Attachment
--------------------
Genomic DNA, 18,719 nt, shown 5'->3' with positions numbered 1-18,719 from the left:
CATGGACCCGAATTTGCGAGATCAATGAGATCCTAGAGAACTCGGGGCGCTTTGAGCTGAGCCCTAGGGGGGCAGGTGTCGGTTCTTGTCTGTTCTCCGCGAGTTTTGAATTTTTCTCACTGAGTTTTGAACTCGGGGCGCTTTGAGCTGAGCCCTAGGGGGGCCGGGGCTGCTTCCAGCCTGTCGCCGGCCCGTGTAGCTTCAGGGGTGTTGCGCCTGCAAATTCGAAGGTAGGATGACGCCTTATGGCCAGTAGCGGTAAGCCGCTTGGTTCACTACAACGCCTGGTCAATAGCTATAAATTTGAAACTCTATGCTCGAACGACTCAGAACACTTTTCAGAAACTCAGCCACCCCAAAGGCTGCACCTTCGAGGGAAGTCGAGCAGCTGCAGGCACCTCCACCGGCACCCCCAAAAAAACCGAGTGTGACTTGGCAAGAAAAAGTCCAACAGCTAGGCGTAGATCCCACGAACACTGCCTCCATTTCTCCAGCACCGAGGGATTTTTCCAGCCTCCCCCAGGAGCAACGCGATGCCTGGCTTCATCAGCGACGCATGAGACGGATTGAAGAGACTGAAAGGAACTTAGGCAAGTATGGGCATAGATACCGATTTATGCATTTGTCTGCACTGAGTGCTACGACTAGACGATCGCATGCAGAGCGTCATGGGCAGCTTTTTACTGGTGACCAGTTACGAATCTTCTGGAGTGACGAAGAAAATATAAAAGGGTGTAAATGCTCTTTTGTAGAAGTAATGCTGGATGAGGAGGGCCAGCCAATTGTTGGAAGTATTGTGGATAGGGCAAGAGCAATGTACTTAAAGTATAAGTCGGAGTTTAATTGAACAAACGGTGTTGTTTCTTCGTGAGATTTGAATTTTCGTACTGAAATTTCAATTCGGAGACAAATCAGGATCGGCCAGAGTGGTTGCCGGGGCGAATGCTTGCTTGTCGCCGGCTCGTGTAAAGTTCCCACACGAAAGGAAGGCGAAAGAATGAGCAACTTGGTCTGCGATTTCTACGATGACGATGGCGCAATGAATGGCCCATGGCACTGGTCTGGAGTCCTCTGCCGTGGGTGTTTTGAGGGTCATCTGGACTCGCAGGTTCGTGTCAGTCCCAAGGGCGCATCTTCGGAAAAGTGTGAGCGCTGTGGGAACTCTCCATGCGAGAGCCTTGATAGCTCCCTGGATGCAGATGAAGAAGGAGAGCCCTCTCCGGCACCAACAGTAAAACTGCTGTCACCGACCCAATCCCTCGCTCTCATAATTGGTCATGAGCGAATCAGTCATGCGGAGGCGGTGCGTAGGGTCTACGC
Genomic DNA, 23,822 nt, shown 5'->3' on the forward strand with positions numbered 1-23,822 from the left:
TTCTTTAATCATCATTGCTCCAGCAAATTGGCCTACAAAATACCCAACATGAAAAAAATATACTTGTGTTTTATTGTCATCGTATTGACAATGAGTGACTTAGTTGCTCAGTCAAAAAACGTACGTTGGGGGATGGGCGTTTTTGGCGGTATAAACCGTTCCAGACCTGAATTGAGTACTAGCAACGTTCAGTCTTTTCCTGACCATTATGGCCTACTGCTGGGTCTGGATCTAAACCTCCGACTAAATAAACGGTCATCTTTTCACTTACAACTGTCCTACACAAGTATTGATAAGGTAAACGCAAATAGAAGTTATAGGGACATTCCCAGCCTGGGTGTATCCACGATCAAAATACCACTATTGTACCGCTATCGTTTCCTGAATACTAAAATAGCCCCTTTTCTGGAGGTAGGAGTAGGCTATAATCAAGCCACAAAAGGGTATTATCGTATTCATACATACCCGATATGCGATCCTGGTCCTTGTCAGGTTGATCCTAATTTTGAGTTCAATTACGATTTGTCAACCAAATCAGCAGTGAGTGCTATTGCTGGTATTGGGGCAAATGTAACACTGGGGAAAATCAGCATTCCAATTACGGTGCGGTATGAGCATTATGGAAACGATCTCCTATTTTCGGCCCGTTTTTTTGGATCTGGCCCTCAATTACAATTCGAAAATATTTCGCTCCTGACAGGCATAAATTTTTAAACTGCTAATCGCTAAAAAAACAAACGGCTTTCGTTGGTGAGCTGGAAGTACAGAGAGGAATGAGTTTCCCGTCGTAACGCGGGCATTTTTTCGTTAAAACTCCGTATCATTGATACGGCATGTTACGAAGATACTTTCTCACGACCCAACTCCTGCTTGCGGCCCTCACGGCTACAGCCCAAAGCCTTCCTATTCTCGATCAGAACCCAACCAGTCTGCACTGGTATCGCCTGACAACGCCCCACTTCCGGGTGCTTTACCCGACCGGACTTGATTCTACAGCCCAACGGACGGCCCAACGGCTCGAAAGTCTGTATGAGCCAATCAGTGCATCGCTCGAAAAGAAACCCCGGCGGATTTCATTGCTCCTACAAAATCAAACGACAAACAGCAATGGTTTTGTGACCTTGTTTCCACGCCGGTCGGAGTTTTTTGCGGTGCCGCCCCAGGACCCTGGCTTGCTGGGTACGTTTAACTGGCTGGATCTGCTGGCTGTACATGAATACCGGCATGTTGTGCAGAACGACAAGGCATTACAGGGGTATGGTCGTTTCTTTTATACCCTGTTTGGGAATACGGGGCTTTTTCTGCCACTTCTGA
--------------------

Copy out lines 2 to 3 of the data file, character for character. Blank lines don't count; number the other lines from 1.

CATGGACCCGAATTTGCGAGATCAATGAGATCCTAGAGAACTCGGGGCGCTTTGAGCTGAGCCCTAGGGGGGCAGGTGTCGGTTCTTGTCTGTTCTCCGCGAGTTTTGAATTTTTCTCACTGAGTTTTGAACTCGGGGCGCTTTGAGCTGAGCCCTAGGGGGGCCGGGGCTGCTTCCAGCCTGTCGCCGGCCCGTGTAGCTTCAGGGGTGTTGCGCCTGCAAATTCGAAGGTAGGATGACGCCTTATGGCCAGTAGCGGTAAGCCGCTTGGTTCACTACAACGCCTGGTCAATAGCTATAAATTTGAAACTCTATGCTCGAACGACTCAGAACACTTTTCAGAAACTCAGCCACCCCAAAGGCTGCACCTTCGAGGGAAGTCGAGCAGCTGCAGGCACCTCCACCGGCACCCCCAAAAAAACCGAGTGTGACTTGGCAAGAAAAAGTCCAACAGCTAGGCGTAGATCCCACGAACACTGCCTCCATTTCTCCAGCACCGAGGGATTTTTCCAGCCTCCCCCAGGAGCAACGCGATGCCTGGCTTCATCAGCGACGCATGAGACGGATTGAAGAGACTGAAAGGAACTTAGGCAAGTATGGGCATAGATACCGATTTATGCATTTGTCTGCACTGAGTGCTACGACTAGACGATCGCATGCAGAGCGTCATGGGCAGCTTTTTACTGGTGACCAGTTACGAATCTTCTGGAGTGACGAAGAAAATATAAAAGGGTGTAAATGCTCTTTTGTAGAAGTAATGCTGGATGAGGAGGGCCAGCCAATTGTTGGAAGTATTGTGGATAGGGCAAGAGCAATGTACTTAAAGTATAAGTCGGAGTTTAATTGAACAAACGGTGTTGTTTCTTCGTGAGATTTGAATTTTCGTACTGAAATTTCAATTCGGAGACAAATCAGGATCGGCCAGAGTGGTTGCCGGGGCGAATGCTTGCTTGTCGCCGGCTCGTGTAAAGTTCCCACACGAAAGGAAGGCGAAAGAATGAGCAACTTGGTCTGCGATTTCTACGATGACGATGGCGCAATGAATGGCCCATGGCACTGGTCTGGAGTCCTCTGCCGTGGGTGTTTTGAGGGTCATCTGGACTCGCAGGTTCGTGTCAGTCCCAAGGGCGCATCTTCGGAAAAGTGTGAGCGCTGTGGGAACTCTCCATGCGAGAGCCTTGATAGCTCCCTGGATGCAGATGAAGAAGGAGAGCCCTCTCCGGCACCAACAGTAAAACTGCTGTCACCGACCCAATCCCTCGCTCTCATAATTGGTCATGAGCGAATCAGTCATGCGGAGGCGGTGCGTAGGGTCTACGC
Genomic DNA, 23,822 nt, shown 5'->3' on the forward strand with positions numbered 1-23,822 from the left: